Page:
• 1 egg
  • 1 1/2 cups all-purpose flour
  • 1/2 teaspoon baking soda
  • 1 1/2 teaspoons ground ginger
  • 1 teaspoon ground cinnamon


  1. In a medium bowl, cream together the dry butterscotch pudding mix, butter, and brown sugar until smooth. Stir in the egg. Combine the flour, baking soda, ginger, and cinnamon; stir into the pudding mixture. Cover, and chill dough until firm, about 1 hour.
  2. Preheat the oven to 350 degrees F (175 degrees C). Grease baking sheets. On a floured board, roll dough out to about 1/8 inch thickness, and cut into man shapes using a cookie cutter. Place cookies 2 inches apart on the prepared baking sheets.
  3. Bake for 10 to 12 minutes in the preheated oven, until cookies are golden at the edges. Cool on wire racks.

Royal Icing

* 1 egg white
* 1/2 teaspoon lemon juice
* 1 3/4 cup confectioners sugar (powdered sugar)

The traditional way to make Royal Icing is to beat egg whites and lemon juice together, adding the powdered sugar until the mixture holds stiff peaks. With modern concerns about salmonella from raw eggs, you can either use powdered egg whites or heat the egg whites first to kill any bacteria. With the heating method, mix the egg white and lemon juice with a third of the sugar, heat in a microwave until the mixture's temperature is 160°F. Then remove from microwave, and beat in the remaining sugar until stiff peaks form. Using the powdered egg whites method, combine 1 Tbsp egg white powder with 2 Tbsp water. Proceed as you would otherwise. (Raw egg white alternatives from the 2006 Joy of Cooking)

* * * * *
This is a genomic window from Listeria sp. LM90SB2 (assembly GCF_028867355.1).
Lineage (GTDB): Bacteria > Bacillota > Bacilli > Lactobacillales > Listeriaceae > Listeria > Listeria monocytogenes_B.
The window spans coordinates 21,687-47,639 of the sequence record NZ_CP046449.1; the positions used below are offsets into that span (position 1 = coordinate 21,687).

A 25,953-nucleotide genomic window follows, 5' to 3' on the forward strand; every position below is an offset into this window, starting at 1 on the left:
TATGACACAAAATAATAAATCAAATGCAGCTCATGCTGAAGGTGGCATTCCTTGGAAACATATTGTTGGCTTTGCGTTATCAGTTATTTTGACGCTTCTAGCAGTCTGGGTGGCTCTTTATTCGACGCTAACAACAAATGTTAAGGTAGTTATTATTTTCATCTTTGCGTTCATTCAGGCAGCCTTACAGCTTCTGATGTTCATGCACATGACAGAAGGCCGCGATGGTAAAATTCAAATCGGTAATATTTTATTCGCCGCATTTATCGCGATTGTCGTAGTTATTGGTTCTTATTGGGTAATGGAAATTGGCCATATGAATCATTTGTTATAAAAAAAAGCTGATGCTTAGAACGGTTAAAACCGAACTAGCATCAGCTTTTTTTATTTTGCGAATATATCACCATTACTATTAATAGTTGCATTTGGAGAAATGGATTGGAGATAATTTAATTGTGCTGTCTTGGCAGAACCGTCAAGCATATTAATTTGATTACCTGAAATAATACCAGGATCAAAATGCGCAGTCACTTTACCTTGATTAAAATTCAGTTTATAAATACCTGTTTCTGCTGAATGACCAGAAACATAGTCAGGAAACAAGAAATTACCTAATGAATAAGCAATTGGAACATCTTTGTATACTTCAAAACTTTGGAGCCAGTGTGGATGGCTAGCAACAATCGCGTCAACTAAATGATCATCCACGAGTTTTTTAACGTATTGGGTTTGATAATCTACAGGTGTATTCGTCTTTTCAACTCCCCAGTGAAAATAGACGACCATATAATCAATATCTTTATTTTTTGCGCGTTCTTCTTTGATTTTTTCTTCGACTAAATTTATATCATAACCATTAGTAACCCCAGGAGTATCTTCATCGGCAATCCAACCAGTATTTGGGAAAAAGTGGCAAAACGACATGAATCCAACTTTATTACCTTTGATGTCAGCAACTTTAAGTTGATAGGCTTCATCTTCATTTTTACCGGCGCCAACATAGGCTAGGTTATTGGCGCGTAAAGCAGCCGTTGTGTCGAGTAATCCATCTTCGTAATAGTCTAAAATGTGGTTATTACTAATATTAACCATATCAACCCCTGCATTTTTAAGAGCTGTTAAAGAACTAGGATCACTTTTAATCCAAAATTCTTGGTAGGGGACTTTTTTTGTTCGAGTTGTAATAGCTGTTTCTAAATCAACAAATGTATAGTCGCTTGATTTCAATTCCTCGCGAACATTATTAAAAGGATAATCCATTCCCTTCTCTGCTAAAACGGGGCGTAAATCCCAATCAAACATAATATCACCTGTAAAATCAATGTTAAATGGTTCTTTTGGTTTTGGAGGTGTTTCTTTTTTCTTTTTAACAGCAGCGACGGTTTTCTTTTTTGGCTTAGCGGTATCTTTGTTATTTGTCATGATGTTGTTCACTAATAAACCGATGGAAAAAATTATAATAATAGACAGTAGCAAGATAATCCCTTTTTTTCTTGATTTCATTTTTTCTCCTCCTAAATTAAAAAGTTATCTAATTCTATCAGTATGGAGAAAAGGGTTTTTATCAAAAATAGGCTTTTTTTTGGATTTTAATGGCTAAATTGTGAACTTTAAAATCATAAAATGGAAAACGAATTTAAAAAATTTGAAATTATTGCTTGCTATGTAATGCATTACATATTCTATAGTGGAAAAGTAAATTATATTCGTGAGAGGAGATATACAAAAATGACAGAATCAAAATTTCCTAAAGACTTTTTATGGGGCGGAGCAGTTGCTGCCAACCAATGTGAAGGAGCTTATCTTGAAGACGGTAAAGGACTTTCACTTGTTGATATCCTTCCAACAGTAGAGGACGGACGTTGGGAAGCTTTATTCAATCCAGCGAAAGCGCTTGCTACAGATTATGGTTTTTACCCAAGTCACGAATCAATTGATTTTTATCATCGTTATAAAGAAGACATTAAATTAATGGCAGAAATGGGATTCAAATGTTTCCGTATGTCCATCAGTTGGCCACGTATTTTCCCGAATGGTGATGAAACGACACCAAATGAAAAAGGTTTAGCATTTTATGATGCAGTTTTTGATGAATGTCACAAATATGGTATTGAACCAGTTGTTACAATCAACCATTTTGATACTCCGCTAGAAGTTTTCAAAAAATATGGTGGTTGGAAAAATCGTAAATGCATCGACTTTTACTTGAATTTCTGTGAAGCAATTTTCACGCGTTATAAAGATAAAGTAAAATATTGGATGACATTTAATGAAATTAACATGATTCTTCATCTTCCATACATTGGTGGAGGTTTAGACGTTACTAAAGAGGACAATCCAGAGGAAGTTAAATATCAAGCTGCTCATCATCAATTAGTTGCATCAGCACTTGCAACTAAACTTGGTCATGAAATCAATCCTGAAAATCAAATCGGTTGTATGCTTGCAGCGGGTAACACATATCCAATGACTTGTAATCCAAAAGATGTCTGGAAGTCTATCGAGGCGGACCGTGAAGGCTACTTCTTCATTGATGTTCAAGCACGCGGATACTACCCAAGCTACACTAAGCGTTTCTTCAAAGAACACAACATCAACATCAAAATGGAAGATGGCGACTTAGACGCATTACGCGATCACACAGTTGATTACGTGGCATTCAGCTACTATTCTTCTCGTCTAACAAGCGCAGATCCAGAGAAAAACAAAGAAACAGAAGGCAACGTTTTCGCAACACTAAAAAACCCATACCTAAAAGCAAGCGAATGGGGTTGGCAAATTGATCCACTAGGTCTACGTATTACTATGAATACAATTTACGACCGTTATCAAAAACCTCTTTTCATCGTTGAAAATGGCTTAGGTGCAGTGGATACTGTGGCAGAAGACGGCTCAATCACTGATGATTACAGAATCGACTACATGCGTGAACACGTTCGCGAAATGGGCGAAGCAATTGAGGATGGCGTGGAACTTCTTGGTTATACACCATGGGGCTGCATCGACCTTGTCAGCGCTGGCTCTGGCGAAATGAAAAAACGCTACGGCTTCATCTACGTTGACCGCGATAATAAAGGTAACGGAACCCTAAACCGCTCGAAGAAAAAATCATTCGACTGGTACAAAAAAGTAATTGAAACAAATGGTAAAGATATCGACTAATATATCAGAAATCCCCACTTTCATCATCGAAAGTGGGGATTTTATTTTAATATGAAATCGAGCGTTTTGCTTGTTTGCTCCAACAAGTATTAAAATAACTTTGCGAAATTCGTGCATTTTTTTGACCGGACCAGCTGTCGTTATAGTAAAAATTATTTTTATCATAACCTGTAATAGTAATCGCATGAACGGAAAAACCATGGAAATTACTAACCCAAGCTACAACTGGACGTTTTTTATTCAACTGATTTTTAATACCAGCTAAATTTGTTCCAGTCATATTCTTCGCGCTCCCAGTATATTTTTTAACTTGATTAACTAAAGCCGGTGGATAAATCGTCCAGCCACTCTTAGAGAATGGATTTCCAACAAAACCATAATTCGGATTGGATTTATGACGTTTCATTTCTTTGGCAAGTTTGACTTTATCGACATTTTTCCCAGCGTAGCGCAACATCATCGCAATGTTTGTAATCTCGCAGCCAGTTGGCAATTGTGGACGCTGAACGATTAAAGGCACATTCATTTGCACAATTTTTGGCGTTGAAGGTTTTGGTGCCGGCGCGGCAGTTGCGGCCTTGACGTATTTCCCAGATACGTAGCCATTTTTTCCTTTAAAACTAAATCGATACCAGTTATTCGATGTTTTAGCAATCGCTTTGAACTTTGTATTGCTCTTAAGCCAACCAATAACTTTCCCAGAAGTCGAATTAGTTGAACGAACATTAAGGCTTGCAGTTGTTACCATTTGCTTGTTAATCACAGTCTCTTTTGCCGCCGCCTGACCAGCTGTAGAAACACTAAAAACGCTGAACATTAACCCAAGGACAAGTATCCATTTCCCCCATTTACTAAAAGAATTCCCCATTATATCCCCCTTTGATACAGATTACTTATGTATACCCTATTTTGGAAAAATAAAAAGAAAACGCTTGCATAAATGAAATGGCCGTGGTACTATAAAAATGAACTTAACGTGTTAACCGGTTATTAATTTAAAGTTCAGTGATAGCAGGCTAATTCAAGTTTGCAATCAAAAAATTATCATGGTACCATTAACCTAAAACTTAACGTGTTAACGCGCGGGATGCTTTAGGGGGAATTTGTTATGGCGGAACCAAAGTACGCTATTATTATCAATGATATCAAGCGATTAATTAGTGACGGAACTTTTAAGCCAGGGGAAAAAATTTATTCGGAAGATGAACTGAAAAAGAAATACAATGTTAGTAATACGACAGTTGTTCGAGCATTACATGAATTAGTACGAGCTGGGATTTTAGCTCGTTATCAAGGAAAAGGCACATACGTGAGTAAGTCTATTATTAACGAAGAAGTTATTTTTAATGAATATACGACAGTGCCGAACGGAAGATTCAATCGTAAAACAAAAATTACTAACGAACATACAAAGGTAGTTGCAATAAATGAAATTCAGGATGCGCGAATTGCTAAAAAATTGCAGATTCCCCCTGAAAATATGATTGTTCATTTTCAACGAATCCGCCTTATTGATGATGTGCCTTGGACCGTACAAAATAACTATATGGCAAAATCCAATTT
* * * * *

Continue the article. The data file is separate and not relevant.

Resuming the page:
If the icing is too runny, add more powdered sugar until you get the desired consistency. Fill a piping bag with the icing to pipe out into different shapes. (Or use a plastic sandwich bag, with the tip of one corner of the bag cut off.) Keep the icing covered while you work with it or it will dry out.

Friday, November 6, 2009


These are rich and chewy and sophisticated tasting for a chocolate cookie. Definitely my new favorite chocolate cookie. Which up until now I really didn't have a favorite since I don't normally love chocolate cookies. (Of course, the New York Times Chocolate Chip Cookie is in a different category altogether.)

The recipe comes from Smitten Kitchen which she adapted from Bon Appetit magazine. (Did you hear about Gourmet magazine? Very sad.)

Chocolate Toffee Cookies
Adapted from Bon Appetit

1/2 cup all purpose flour
1 teaspoon baking powder
1/2 teaspoon salt
1 pound bittersweet (not unsweetened) or semisweet chocolate, chopped
1/4 cup (1/2 stick) unsalted butter
1 3/4 cups (packed) brown sugar
4 large eggs
1 tablespoon vanilla extract
5 1.4-ounce chocolate-covered English toffee bars (such as Heath), coarsely chopped
1 cup walnuts, toasted, chopped
Flaky sea salt for sprinkling (optional, but please add it)

Combine flour, baking powder and salt in small bowl; whisk to blend. Stir chocolate and butter in top of double boiler set over simmering water until melted and smooth. Remove from over water. Cool mixture to lukewarm.

Using electric mixer, beat sugar and eggs in bowl until thick, about 5 minutes. Beat in chocolate mixture and vanilla.

Stir in flour mixture, then toffee and nuts. Chill batter until firm, about 45 minutes.